Walk a Mile in Someone Else's ShoesWalk a Mile in Someone Else's Shoes

By Joan Pasiuk, Director, Bike Walk Twin Cities


"Before my daughter, Robin, went to be with the ancestors, MS put her in a wheel chair and when she was unable to get around at all, I realized that walking is something to cherish." 

These are the words of Dee, who submitted her moving elegy and a pair of Robin's shoes for an exhibit to emphasize walking as mobility and as a measure of our connection with the world. Transit for Livable Communities/Bike Walk Twin Cities is participating in the Equity Now TC initiative that addresses local inequities. As part of TLC's commitment to advancing shared prosperity (TLC mission:"...transform Minnesota's transportation system to strengthen community, improve health and opportunity for all people...") we are proud to participate in Equity Now TC, an initiative and ongoing work of many local organizations.

The installation in Robert's Shoe Store at Lake and Chicago will be removed this week but the stories of walkers will remain on the Equity Now TC website. Vibrant neighborhoods with corner stores, well-maintained sidewalks, easy connections to transit stops, safe crossings at intersections, tree-lined routes on hot summer days are important for all of us and easier to appreciate if we walk a mile in someone else's shoes:


"I am a case manager who works with clients who travel miles in their shoes looking for transportation, housing, and employment. It is a hard and arduous journey for these courageous men and women.

I walk and drive the streets of Lake Street and Chicago Avenue every day. I see my people traveling miles in their shoes looking for a break in life. Fortunately, there are now native agencies that help our people with resources and assistance to make their lives better. My shoes have traveled these streets, too. The challenges I face pale in comparison to the clients I work with and my own Ojibwe people.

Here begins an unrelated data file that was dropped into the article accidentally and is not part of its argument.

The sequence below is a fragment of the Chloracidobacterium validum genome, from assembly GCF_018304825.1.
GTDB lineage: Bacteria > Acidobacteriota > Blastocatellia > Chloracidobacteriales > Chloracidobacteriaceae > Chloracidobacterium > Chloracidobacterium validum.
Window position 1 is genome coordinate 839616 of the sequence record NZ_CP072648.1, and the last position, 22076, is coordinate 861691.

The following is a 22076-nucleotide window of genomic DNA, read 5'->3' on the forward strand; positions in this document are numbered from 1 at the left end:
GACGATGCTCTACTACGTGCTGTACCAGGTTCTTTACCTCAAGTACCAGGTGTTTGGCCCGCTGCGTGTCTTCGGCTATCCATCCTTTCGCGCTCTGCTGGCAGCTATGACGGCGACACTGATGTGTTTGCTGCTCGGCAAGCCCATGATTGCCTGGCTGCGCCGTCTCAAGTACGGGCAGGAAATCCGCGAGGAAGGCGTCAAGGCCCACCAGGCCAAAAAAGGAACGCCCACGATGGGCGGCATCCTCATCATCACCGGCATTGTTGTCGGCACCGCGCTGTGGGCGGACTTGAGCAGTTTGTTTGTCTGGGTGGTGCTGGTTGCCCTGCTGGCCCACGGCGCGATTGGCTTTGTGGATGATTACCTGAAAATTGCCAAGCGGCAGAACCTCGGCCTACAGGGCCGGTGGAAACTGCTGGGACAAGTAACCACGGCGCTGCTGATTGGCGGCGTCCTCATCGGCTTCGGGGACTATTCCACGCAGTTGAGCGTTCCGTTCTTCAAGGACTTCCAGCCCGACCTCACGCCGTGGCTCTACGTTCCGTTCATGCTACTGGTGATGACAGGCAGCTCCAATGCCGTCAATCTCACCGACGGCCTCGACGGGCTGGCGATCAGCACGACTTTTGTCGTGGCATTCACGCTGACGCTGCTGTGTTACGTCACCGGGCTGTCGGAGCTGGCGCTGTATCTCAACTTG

I sent my oldest pair of shoes to this exhibit. I never would throw them in the garbage and no one else would want them as they are worn and indicative of the life I used to lead. The kid of a single parent with one pair of shoes to wear due to economic strife.

I hope I help the people on Lake and Chicago personally and in my work. Those are the shoes I walk in now."

Mary (excerpt)



"I'm in my early 40s, and I've never owned a car in my life-in every city I've lived in, I've walked and taken the bus, which definitely limits where I can go, the jobs I can take, and the resources available to me, but that's how I can afford to live. I'm an actor and writer, and I fit the 'starving artist' profile pretty perfectly; and with the economic downturn, I've been struggling more than ever. About a year ago, I made the rule for myself that to save money on refilling my Metro Transit card, if I CAN walk instead of taking a bus ride-that is, if where I'm going to is close enough and I'm not under a time deadline-then I have to walk. I actually love walking, and so this has kind of become a game for me - seeing what crazy locations I can get myself to walk home from. I THINK my record so far is that I've walked back to Uptown from the 'Egg & I' building at University Avenue and 280 in St. Paul."

Amy (excerpt)


For more stories from the diverse walkers in our Twin Cities community, to submit your own story, and to learn more about Equity Now TC's ongoing efforts to achieve equity for Minnesota, visit the Equity Now TC website.  [http://equitynowtc.org/about]